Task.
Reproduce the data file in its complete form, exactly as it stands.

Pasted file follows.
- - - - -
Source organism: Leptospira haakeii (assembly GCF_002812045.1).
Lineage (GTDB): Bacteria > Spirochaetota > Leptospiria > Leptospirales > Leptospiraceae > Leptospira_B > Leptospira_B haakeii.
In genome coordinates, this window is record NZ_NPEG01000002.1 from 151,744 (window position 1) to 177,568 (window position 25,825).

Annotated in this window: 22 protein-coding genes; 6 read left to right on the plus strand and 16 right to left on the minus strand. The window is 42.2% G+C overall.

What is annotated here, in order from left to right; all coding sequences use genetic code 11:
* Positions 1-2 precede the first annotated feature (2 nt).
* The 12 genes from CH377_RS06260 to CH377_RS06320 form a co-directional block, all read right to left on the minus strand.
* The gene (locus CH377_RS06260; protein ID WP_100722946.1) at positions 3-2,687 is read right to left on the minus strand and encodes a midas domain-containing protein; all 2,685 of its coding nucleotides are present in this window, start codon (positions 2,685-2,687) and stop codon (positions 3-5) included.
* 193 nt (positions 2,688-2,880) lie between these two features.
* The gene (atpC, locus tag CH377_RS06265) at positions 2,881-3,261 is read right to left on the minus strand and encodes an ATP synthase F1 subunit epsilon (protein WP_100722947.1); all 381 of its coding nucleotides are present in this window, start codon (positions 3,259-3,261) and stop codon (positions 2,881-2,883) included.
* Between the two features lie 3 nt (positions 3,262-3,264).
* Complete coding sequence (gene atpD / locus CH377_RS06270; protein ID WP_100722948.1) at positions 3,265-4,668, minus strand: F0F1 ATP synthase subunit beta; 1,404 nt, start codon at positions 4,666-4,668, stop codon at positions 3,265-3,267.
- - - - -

Source organism: Leptospira haakeii (assembly GCF_002812045.1).
Lineage (GTDB): Bacteria > Spirochaetota > Leptospiria > Leptospirales > Leptospiraceae > Leptospira_B > Leptospira_B haakeii.
In genome coordinates, this window is record NZ_NPEG01000002.1 from 151,744 (window position 1) to 177,568 (window position 25,825).

Annotated in this window: 22 protein-coding genes; 6 read left to right on the plus strand and 16 right to left on the minus strand. The window is 42.2% G+C overall.

What is annotated here, in order from left to right; all coding sequences use genetic code 11:
* Positions 1-2 precede the first annotated feature (2 nt).
* The 12 genes from CH377_RS06260 to CH377_RS06320 form a co-directional block, all read right to left on the minus strand.
* The gene (locus CH377_RS06260; protein ID WP_100722946.1) at positions 3-2,687 is read right to left on the minus strand and encodes a midas domain-containing protein; all 2,685 of its coding nucleotides are present in this window, start codon (positions 2,685-2,687) and stop codon (positions 3-5) included.
* 193 nt (positions 2,688-2,880) lie between these two features.
* The gene (atpC, locus tag CH377_RS06265) at positions 2,881-3,261 is read right to left on the minus strand and encodes an ATP synthase F1 subunit epsilon (protein WP_100722947.1); all 381 of its coding nucleotides are present in this window, start codon (positions 3,259-3,261) and stop codon (positions 2,881-2,883) included.
* Between the two features lie 3 nt (positions 3,262-3,264).
* Complete coding sequence (gene atpD / locus CH377_RS06270; protein ID WP_100722948.1) at positions 3,265-4,668, minus strand: F0F1 ATP synthase subunit beta; 1,404 nt, start codon at positions 4,666-4,668, stop codon at positions 3,265-3,267.